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The suffering of artists in the crisis

The corona pandemic has changed our world. Many people are suddenly faced with unexpected challenges. Many artists around the world can no longer go about their normal business either: Galleries have closed or at least cannot hold vernissages to the usual extent, trade fairs have been canceled, orders have been canceled due to the economic crisis, studio visits or painting courses cannot or only to a great extent due to the contact restrictions The already and often precarious living and working situation of many freelance artists is suddenly moving towards a tangible existential need. Those who are “lucky” are only part-time artists and have a second mainstay that still works.

New business models are developing

But artists would not be artists if they did not develop creative ideas in this situation as well. After the first shock, new business models emerge which can often be implemented with little effort and little financial investment and whose products can be purchased for little money in order to create quick and easy purchase incentives.

Artists also help each other where they can. In Spain, during the tough and long curfew, an artist network developed in which artists offer low-priced works for EUR 200 in order to promote them together and sell them to artists without livelihoods or other customers. Each participating artist undertook to invest the proceeds from the sale of the fifth work for EUR 200 in the purchase of the work of another artist from the network.

The SommerKunstBlog supports artists who have ideas

The SommerKunstBlog would like to offer artists to the public and present such business models. These are mostly very affordable offers that are implemented with simple means in order to keep the threshold for customers as low as possible. A first contribution on the topic has already appeared: 139 | WhatsApp painting course with Alejandro Carpintero from Madrid. This example shows how you can even give great painting courses via WhatsApp. The payment model was simple and inviting: the first weeks were practically free, the artist asked for donations and in the later weeks for a small double-digit contribution for further participation. As he said, this was also done out of consideration for those who had lost everything themselves. However, since he had several hundred participants during this time and many in the groups were absolutely enthusiastic, it can be assumed that he was able to survive the long weeks well.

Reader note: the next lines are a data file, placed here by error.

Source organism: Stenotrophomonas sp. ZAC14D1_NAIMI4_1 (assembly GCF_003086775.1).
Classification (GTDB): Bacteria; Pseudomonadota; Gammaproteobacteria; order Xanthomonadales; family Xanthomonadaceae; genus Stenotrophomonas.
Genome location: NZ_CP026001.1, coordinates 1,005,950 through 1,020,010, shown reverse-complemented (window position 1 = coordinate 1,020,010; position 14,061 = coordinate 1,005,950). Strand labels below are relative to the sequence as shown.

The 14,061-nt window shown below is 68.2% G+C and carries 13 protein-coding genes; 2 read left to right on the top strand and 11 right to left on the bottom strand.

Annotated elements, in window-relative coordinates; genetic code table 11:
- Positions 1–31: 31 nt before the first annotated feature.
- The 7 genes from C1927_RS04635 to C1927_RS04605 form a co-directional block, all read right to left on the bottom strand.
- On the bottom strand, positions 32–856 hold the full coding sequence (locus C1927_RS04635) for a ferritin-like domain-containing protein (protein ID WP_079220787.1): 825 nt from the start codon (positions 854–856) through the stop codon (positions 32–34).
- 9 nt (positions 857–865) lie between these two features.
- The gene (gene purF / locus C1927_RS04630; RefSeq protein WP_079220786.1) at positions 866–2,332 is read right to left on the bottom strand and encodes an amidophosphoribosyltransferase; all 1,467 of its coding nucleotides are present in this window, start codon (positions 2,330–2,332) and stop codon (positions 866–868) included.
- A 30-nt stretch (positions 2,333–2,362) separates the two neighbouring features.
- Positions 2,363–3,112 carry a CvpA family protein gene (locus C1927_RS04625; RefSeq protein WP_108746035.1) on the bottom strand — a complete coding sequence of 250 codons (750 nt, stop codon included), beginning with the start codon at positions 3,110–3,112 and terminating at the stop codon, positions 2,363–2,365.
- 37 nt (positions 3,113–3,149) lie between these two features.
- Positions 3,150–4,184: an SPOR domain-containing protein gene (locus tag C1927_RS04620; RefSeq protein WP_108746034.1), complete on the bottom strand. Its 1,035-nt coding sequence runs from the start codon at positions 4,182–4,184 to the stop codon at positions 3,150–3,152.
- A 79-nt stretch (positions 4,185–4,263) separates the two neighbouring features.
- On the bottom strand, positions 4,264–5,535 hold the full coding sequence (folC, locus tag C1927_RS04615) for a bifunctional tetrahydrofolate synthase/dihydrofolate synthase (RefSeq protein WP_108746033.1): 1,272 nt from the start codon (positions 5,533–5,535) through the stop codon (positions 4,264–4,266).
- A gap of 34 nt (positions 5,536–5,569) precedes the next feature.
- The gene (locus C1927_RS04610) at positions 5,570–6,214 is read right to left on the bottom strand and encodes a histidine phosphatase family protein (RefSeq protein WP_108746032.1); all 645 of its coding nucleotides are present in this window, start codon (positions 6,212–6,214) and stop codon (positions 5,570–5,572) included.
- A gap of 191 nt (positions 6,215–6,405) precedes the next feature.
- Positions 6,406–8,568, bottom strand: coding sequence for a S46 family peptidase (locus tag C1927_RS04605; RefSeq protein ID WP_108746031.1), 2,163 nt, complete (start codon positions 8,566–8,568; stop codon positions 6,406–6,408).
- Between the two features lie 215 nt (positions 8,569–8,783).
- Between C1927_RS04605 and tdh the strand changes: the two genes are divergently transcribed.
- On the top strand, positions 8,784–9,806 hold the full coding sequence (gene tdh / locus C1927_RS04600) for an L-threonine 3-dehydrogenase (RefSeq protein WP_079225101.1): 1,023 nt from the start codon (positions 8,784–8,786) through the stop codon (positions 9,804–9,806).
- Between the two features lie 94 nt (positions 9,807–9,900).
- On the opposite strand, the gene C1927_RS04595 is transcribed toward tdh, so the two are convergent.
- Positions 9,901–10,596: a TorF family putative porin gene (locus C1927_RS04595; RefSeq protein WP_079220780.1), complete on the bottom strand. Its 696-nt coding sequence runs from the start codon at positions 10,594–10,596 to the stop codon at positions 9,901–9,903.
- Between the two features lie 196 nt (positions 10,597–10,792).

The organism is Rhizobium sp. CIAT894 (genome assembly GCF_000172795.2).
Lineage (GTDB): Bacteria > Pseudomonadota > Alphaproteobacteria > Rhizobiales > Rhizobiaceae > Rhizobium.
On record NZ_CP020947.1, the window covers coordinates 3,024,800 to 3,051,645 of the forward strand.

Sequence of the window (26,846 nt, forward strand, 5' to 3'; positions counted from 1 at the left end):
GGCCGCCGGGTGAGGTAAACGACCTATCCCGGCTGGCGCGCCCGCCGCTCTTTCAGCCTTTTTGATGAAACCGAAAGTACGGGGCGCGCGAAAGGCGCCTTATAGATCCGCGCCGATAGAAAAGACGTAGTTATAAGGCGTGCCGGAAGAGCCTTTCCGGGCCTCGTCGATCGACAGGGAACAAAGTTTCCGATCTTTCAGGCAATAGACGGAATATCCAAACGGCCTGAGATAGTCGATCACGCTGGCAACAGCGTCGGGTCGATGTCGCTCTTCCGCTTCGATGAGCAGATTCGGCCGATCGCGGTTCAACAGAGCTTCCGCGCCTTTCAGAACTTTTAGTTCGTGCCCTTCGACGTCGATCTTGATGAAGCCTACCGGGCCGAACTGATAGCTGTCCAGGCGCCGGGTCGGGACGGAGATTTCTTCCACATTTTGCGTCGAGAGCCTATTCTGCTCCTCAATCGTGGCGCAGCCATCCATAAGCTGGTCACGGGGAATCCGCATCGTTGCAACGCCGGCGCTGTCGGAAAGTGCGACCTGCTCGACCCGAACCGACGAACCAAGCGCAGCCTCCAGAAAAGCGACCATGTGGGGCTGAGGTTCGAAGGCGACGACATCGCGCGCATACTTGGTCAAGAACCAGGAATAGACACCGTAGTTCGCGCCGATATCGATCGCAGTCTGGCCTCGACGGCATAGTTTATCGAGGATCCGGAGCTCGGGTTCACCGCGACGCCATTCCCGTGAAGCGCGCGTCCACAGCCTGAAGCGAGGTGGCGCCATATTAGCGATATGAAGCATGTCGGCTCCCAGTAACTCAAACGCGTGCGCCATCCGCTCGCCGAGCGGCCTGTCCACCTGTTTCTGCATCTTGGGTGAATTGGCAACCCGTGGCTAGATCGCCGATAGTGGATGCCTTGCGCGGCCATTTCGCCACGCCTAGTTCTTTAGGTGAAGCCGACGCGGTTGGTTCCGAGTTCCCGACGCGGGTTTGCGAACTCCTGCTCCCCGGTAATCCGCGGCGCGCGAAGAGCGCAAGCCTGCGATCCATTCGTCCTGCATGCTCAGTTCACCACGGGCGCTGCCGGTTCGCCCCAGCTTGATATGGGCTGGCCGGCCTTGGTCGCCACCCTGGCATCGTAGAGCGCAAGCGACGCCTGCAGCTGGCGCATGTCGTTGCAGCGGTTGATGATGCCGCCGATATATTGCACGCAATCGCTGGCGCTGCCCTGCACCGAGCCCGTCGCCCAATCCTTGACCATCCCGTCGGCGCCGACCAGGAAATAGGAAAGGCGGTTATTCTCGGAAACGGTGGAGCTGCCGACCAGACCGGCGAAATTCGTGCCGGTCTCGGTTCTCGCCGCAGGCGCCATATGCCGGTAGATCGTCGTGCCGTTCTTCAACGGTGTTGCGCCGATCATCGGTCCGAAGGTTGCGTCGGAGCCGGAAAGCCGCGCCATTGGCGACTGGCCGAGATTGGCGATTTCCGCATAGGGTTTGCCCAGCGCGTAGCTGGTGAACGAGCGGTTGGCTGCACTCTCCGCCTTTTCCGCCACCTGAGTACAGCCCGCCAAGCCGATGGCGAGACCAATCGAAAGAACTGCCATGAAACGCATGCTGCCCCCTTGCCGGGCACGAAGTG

Art as added value in a society

But it’s not just about art. It is also about how we want to live together in the future and what kind of society seems valuable to us. Many people are currently consciously supporting shops or restaurants in their immediate vicinity because it is important to them that they are still there after the crisis and because there is also a personal connection – in other words, added value. Whereas the new T-shirt from the great shop in the city has not been the focus of attention in the last few weeks. Art also provides added value. Now consciously support (other) artists so that they can make ends meet. In this way, artists can create added value for society with (new and additional) low-threshold offers and expand their customer base.

Two more articles will appear shortly in the SommerKunstBlog, in which other simple business models will be presented: The Indian photographer Anjan Gosh is currently promoting his new photo book in digital format. And the Cologne artist André Böxkes has developed an exciting Polaroid project.

What you can do?

  • Support artists during the Corona crisis by buying a low-threshold product from them!
  • Share offers from artists on social media channels so that they can expand their customer base.
  • As an artist, tell others what strategy you have found and inspire them to develop one themselves!


Nina Davis

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